Halifax Regional Police Chief Dan Kinsella told a packed Police Review Board hearing Thursday that systemic racism exists in policing and his department is working to root it out.
But Kinsella said he doesn't believe systemic racism played any role in the Kayla Borden case before the board.
"We continue to work on the challenge [of systemic racism]," Kinsella said. "But I don't see it in any of the evidence that's presented in this particular case."
Borden is a Black woman who says police racially profiled her when they pulled her over while driving and arrested her in July 2020.
A group of officers arrested her at a Dartmouth intersection. They had been searching for a car that fled from police. Within a few moments of Borden's arrest, police realized they had stopped the wrong car and released her.
After Borden filed a complaint, an internal investigation by the police examined the actions of two of those officers, Const. Jason Meisner and Const. Scott Martin.
The investigation found the officers committed no wrongdoing. Borden is appealing that finding to the Police Review Board.
Meisner and Martin both testified before the review board last November.
Borden and her lawyer, Asif Rashid, called Kinsella as a witness in order to ask him questions about police procedures and training for officers on racial profiling.
Kinsella addresses Borden
Kinsella said the police department has a number of mandatory training courses on systemic racism, as well as a course called Journey to Change developed specifically to combat anti-Black racism but is not yet mandatory.
During his testimony, Kinsella addressed Borden directly, telling her it was not lost on him that what happened was "impactful."
"The shock factor, I totally understand that. And I also understand that the officers at the scene provided an apology, which is very good to know, and as I understand and I believe, it truly came from a sincere place," he said.
However, Kinsella testified that he was not present during Borden's arrest and he hasn't spoken to the officers involved about the case.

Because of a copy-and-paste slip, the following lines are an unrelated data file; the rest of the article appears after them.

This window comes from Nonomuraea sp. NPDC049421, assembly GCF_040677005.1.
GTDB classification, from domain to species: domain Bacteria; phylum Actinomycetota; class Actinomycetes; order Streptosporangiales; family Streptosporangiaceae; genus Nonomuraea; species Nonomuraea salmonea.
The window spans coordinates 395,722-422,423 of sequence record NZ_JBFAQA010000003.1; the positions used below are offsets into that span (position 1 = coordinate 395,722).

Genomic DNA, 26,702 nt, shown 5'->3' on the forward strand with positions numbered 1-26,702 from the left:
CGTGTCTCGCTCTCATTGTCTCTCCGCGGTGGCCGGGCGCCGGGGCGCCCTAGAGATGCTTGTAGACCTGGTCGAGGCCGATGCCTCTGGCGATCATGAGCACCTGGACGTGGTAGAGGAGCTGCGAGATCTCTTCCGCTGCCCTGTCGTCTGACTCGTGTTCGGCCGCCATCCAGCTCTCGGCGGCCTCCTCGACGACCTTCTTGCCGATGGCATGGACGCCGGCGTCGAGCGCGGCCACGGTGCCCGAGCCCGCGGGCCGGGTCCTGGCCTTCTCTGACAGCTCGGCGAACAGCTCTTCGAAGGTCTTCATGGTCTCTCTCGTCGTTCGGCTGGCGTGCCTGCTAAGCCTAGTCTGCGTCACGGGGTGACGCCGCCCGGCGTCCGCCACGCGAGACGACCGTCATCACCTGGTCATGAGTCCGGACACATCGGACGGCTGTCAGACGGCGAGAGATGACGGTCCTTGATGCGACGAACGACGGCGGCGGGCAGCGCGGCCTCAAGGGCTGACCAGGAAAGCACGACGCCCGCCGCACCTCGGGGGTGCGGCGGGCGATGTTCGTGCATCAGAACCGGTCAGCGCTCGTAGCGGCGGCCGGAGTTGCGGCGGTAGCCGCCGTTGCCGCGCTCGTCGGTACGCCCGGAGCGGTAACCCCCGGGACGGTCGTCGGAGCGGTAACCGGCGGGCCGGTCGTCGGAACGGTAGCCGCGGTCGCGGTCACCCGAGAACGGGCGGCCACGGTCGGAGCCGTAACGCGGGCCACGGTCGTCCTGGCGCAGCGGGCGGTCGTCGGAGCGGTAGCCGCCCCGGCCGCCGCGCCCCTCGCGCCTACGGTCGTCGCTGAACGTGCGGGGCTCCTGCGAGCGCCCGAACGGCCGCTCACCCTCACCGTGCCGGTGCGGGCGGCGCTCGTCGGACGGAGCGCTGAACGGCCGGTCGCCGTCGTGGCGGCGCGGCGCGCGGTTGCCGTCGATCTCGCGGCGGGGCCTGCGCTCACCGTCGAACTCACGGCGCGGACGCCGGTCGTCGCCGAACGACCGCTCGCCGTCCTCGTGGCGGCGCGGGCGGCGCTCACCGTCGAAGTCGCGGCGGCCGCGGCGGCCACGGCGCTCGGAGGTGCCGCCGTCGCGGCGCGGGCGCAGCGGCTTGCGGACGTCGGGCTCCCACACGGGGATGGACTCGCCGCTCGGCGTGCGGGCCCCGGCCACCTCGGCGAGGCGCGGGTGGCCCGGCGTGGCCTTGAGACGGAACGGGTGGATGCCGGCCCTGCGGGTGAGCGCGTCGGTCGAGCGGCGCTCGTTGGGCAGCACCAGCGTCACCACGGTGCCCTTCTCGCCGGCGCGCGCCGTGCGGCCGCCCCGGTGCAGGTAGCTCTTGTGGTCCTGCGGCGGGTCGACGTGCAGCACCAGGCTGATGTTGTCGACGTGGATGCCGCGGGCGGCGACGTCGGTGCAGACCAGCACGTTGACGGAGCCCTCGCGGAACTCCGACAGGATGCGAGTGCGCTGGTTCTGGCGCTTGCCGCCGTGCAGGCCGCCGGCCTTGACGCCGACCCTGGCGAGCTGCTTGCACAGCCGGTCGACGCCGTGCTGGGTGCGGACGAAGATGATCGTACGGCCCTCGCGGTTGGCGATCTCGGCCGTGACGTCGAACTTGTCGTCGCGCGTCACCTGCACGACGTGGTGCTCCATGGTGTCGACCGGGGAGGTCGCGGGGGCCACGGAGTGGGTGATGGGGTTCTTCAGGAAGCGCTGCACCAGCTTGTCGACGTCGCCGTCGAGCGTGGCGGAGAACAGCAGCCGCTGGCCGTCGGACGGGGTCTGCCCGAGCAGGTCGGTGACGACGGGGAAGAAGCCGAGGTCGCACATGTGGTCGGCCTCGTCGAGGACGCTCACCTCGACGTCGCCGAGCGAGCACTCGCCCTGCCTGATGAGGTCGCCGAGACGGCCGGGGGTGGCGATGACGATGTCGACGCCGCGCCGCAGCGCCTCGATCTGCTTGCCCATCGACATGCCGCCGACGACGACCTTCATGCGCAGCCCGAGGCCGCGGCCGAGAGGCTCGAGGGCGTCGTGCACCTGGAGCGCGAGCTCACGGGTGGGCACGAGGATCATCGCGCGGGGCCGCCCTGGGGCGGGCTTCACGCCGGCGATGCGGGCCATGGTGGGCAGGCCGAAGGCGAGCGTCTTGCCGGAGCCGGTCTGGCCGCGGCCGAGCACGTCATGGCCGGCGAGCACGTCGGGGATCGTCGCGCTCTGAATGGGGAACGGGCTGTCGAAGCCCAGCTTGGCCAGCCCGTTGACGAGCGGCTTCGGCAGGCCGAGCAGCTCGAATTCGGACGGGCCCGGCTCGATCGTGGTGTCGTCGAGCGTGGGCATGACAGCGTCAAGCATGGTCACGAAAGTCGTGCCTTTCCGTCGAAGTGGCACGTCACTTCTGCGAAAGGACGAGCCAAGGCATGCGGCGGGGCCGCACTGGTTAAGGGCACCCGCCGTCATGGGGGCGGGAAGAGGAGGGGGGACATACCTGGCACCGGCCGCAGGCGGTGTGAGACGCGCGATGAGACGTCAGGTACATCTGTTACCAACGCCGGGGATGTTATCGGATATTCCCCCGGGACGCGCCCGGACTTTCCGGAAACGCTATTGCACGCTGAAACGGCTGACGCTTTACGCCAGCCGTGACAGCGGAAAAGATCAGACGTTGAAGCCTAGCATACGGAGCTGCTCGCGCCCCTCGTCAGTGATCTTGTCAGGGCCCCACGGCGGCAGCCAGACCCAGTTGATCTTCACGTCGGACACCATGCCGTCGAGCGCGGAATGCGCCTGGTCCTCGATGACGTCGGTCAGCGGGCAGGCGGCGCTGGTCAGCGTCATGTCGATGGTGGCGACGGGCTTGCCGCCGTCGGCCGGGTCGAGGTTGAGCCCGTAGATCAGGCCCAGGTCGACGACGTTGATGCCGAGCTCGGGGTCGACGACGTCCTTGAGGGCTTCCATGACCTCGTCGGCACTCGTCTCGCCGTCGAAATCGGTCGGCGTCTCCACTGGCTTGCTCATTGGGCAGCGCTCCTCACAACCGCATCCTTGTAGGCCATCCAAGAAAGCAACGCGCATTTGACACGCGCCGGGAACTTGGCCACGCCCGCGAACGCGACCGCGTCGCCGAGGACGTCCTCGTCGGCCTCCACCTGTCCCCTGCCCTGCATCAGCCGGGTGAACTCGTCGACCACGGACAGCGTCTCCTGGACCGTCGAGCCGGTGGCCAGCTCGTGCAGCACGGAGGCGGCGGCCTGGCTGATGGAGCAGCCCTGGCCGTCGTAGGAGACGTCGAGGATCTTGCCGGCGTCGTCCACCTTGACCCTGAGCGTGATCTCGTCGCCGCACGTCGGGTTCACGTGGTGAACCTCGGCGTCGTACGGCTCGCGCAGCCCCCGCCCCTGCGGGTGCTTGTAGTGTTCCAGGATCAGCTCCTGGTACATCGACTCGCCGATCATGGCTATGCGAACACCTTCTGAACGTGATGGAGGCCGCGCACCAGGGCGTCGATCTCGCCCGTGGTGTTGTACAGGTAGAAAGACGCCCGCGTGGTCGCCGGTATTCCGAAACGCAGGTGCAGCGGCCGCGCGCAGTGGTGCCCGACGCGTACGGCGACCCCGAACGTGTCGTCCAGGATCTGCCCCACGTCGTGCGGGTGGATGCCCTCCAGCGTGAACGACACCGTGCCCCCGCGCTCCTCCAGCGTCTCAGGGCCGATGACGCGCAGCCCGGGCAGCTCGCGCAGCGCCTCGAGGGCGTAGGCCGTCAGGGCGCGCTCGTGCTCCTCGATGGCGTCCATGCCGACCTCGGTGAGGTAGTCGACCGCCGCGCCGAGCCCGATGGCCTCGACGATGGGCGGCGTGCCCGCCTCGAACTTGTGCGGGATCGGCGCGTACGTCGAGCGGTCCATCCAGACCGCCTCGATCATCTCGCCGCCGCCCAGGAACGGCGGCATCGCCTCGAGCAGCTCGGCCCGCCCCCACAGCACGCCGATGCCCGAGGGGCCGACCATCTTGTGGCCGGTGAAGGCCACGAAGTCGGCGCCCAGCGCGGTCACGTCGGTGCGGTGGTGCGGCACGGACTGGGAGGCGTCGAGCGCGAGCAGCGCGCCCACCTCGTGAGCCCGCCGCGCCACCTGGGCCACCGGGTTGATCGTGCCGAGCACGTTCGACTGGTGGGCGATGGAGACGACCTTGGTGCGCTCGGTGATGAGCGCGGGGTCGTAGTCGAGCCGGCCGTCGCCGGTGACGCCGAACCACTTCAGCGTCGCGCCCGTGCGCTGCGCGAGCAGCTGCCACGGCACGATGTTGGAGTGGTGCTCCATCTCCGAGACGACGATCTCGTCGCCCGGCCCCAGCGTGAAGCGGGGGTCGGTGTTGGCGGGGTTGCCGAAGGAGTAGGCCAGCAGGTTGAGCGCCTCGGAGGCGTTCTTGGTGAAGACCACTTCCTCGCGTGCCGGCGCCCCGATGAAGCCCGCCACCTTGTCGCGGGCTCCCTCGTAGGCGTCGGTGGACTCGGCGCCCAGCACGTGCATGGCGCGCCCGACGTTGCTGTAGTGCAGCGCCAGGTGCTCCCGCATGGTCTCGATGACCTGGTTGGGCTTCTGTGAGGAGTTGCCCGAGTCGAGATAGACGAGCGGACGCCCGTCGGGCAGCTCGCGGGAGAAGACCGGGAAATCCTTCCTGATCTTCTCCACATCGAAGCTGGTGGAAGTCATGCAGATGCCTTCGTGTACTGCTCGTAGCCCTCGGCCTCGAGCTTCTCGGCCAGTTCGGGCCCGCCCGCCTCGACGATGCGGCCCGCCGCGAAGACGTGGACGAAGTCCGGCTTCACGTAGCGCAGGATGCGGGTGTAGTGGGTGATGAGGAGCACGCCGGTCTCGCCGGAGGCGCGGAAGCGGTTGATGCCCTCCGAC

He said he's aware of the case through the police's professional standards process and media reporting.
Kinsella also told the board he's generally aware of every complaint that comes in to the service, and he personally reviews complaints about racial profiling. He wasn't able to give specifics when a board member asked how many complaints are received by his department per year, or what percentage would involve racial bias, but Kinsella said those numbers are "not high."
Kinsella's words did not satisfy Borden or her lawyer.
"Of course it was shocking," said Asif Rashid, Kayla Borden's lawyer. "That's not enough, to recognize it was shocking. There needs to be some actual finding of wrongdoing and then from that there needs to be some action."
"I didn't feel anything really," Borden said when asked about Kinsella addressing her directly in his testimony. "I felt like it was just kind of an, 'on-the-record' thing."
Borden said before heading into Thursday's session she does believe her case can make a difference.
"A difference, not just for me, but for the community," she said. "For those that it has happened to them before and may even happen to them coming up."
Borden's supporters filled the hearing room and rallied outside the Dartmouth hotel where the hearing was held.
The history of police stops
Borden's case is hardly the first to allege racial profiling of a Black driver in the Halifax-Dartmouth area.
Twenty years ago, professional boxer Kirk Johnson won a five-year battle to have a police stop acknowledged as wrongful and discriminatory. Johnson went through the same police complaint process as Borden, and he came to her hearing to show his support.
"This is what we're doing again? We're still here?" he said. "I can't help but think about my kids. I've got a 17-year-old and I've got a 12-year-old, and I'm saying, 'Wow. What can we do so that can't happen [again]?'"
Johnson competed for Canada at the 1992 Barcelona Olympics and his landmark case made national news.
A Nova Scotia Human Rights Commission decision in December 2003 found the police discriminated against Mr. Johnson and his friend Earl Fraser, who was also in the car.
The decision called for a public report from outside experts on steps the Halifax Regional Police should take on anti-racism education and diversity, and suggested an apology to Johnson and Fraser while also awarding them general damages.
In watching Borden's case, Johnson said he believes the police need to take faster action on anti-racism issues.
"The change that I thought was going to happen — [Kayla Borden] is evidence that the change didn't happen as rapidly as I wanted to happen or as I thought was going to happen," he said.
Lawyers for all parties will make final written submissions before March 7 after which the Police Review Board will make its decision.
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